A Review of the Nigerian Energy Industry

Govt moves to enforce Petroleum Act on divestments of oil blocks

Diezani alison madueke17 January 2014, Lagos – As part of the strategy to control and monitor the sale of oil blocks by the International Oil Companies (IOCs) operating in the country, the Federal Government has invoked the relevant sections of the Petroleum Act that empower the Minister of Petroleum Resources to have the final say on the divestments of Oil Mining Leases (OMLs), THISDAY has learnt.

This development, it was learnt, was also aimed at ensuring that the Federal Government, particularly the Minister of Petroleum Resources decides who acquires the divested OMLs.

THISDAY gathered that though the Petroleum Act vested the minister the powers to grant or withhold consent on the sale of oil blocks by an IOC, the minister is not known to have withhold consent on the recent divestments made by the IOCs.
It was however learnt from the industry sources that following the recent controversies trailing the sale of some oil blocks, the minister wanted to have a firm grip of future transactions and possibly be in a position to decide who acquires a particular OML.

For instance, Chevron Nigeria Limited’s attempt to divest its 40 per cent stakes in Oil Mining Licenses (OMLs) 52, 53 and 55 resulted in a court action by one of the bidders, who alleged that the company wanted to manipulate it out of the transaction.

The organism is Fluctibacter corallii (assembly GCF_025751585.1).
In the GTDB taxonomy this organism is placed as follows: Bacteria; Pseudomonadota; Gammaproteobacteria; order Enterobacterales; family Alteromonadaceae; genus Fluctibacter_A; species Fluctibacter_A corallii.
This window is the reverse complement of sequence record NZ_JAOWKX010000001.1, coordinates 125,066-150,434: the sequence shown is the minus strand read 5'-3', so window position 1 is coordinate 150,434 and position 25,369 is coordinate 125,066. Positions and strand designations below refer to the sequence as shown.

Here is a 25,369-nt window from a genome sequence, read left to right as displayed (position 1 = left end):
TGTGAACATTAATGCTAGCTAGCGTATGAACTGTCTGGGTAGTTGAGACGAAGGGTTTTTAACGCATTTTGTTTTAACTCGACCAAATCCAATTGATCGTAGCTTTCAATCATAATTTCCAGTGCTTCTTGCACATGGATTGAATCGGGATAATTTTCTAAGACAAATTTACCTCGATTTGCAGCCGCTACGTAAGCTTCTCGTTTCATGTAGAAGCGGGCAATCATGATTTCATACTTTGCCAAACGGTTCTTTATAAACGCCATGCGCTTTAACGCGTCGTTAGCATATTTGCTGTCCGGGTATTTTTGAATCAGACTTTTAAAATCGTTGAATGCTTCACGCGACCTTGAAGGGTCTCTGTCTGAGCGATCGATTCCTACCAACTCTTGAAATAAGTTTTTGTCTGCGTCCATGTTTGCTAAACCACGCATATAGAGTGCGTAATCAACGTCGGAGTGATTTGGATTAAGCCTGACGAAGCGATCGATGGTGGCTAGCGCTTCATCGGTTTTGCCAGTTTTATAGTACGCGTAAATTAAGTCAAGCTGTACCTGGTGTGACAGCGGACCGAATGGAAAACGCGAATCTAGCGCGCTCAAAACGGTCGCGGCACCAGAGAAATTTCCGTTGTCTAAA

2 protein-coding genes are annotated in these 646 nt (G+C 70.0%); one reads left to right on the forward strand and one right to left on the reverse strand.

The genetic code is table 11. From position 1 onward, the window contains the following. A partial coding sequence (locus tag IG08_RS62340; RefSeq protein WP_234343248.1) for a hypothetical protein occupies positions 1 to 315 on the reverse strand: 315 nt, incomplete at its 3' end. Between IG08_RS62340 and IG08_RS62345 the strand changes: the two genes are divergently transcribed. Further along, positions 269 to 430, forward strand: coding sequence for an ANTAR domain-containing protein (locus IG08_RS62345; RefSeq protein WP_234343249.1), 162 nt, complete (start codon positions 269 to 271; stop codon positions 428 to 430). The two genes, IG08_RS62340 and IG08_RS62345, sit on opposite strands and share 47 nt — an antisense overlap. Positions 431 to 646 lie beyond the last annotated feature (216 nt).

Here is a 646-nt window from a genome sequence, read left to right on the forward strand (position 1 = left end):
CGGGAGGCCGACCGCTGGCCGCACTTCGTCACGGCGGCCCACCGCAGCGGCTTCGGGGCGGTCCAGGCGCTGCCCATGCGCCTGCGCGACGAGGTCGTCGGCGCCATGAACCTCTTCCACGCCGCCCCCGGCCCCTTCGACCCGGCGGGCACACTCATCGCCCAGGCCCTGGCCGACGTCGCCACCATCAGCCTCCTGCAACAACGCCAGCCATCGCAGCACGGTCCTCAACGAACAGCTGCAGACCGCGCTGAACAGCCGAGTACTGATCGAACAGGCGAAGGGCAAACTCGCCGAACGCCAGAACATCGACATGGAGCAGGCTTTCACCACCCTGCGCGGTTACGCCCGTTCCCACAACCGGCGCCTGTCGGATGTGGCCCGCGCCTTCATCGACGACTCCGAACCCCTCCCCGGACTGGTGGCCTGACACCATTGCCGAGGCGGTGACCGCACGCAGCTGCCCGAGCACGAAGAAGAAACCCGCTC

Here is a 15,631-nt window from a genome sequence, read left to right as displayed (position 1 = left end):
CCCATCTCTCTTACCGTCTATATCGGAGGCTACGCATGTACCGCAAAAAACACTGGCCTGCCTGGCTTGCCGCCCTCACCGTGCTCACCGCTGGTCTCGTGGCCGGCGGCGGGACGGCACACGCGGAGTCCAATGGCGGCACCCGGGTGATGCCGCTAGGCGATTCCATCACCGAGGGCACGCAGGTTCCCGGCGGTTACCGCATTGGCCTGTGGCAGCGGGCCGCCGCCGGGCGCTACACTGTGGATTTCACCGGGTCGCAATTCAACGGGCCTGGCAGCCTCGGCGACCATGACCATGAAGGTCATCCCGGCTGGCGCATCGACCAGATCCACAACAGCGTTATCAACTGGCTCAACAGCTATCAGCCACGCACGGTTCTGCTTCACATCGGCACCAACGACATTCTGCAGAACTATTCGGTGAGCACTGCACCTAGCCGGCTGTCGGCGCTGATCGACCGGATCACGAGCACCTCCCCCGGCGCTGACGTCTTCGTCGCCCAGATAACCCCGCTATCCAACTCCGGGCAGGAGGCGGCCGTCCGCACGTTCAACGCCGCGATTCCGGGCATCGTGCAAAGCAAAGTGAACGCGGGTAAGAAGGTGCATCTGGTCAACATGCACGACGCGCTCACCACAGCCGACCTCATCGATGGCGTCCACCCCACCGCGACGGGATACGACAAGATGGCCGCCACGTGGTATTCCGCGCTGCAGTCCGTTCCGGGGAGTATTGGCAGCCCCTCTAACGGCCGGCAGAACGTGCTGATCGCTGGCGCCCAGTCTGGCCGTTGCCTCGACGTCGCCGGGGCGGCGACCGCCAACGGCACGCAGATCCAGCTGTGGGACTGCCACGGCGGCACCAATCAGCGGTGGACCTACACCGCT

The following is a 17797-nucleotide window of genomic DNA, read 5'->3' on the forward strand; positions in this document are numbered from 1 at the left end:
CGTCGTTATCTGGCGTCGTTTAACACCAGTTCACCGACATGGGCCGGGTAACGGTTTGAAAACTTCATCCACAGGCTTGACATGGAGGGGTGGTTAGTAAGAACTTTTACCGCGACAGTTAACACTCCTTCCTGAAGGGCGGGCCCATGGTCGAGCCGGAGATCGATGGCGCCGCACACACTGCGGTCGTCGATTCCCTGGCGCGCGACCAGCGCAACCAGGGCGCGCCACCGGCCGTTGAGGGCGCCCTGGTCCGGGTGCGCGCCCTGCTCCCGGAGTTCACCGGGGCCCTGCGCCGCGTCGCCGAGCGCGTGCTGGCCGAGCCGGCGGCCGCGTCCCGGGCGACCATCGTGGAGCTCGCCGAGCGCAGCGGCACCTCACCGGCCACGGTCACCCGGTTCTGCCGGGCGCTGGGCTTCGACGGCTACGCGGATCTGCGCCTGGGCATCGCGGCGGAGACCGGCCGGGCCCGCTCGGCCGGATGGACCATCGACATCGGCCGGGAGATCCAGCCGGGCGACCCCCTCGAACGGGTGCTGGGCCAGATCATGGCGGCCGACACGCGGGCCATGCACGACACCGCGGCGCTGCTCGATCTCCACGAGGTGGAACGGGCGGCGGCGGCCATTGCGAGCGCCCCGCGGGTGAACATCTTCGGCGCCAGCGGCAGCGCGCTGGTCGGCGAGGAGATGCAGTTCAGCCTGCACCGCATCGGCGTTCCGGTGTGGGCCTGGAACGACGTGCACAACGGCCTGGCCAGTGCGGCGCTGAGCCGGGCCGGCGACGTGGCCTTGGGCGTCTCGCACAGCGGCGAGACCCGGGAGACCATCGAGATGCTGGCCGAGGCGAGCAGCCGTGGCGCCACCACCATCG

Two other indigenous companies are heading on a collision over Chevron’s recent sale of its stakes in OMLs 83 and 85 to one of the two firms, as the other firm has dragged Chevron to the Federal Government, alleging manipulations and appealing to the government not to approve the deal.

These recent developments have prompted the Minister, through the Director of the Department of Petroleum Resources (DPR) to invoke the relevant sections of the Petroleum Act.

In a letter with reference number P1/160/A/vol/.10 and dated December 20, 2013, the Director of DPR, Mr. George Osahon informed all the oil companies operating in the country to note that under paragraphs 14,15, and 16 of the  first schedule of the Petroleum Act, the minister reserves the right to impose a fee or a premium, or both before granting consent for sale of oil blocks.

Osahon also drew the attention of operators to the fact that the consent of the minister may only be granted where the minister is satisfied that: “the proposed assignee is of good reputation, or is a member of a group of companies of good reputation, or is owned by a company or companies of good reputation; there is likely to be available to the proposed assignees sufficient technical knowledge, experience and financial resources to work the license or lease which is being assigned; and The proposed assignee is in all other respect acceptable to the Federal government.”

“To comply with the above provisions, companies divesting their assets are required to subject all the pre qualified participants in any such exercise to prior evaluation and due diligence by government through the Department of Petroleum Resources (DPR),” the letter added.
Under the Petroleum Act, all divestments made by the IOCs are subject to ministerial approval.


– Ejiofor Alike, This Day

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